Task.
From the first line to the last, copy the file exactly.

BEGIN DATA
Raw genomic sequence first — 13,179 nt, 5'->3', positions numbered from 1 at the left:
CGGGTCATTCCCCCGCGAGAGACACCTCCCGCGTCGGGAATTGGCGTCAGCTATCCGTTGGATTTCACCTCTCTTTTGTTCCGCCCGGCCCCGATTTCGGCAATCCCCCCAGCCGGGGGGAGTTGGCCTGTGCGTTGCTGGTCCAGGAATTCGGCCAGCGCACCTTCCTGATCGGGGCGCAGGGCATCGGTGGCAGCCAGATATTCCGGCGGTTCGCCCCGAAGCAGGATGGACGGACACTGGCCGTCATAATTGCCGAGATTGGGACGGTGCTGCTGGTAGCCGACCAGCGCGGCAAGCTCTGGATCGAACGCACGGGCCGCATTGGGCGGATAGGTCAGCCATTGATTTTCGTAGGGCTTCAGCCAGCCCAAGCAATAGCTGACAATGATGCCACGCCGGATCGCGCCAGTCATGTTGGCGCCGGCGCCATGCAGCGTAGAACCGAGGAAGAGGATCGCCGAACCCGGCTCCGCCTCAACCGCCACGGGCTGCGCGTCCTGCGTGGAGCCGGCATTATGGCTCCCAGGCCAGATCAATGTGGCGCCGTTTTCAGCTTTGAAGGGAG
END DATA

Raw genomic sequence first — 13,179 nt, 5'->3', positions numbered from 1 at the left:
CGGGTCATTCCCCCGCGAGAGACACCTCCCGCGTCGGGAATTGGCGTCAGCTATCCGTTGGATTTCACCTCTCTTTTGTTCCGCCCGGCCCCGATTTCGGCAATCCCCCCAGCCGGGGGGAGTTGGCCTGTGCGTTGCTGGTCCAGGAATTCGGCCAGCGCACCTTCCTGATCGGGGCGCAGGGCATCGGTGGCAGCCAGATATTCCGGCGGTTCGCCCCGAAGCAGGATGGACGGACACTGGCCGTCATAATTGCCGAGATTGGGACGGTGCTGCTGGTAGCCGACCAGCGCGGCAAGCTCTGGATCGAACGCACGGGCCGCATTGGGCGGATAGGTCAGCCATTGATTTTCGTAGGGCTTCAGCCAGCCCAAGCAATAGCTGACAATGATGCCACGCCGGATCGCGCCAGTCATGTTGGCGCCGGCGCCATGCAGCGTAGAACCGAGGAAGAGGATCGCCGAACCCGGCTCCGCCTCAACCGCCACGGGCTGCGCGTCCTGCGTGGAGCCGGCATTATGGCTCCCAGGCCAGATCAATGTGGCGCCGTTTTCAGCTTTGAAGGGAG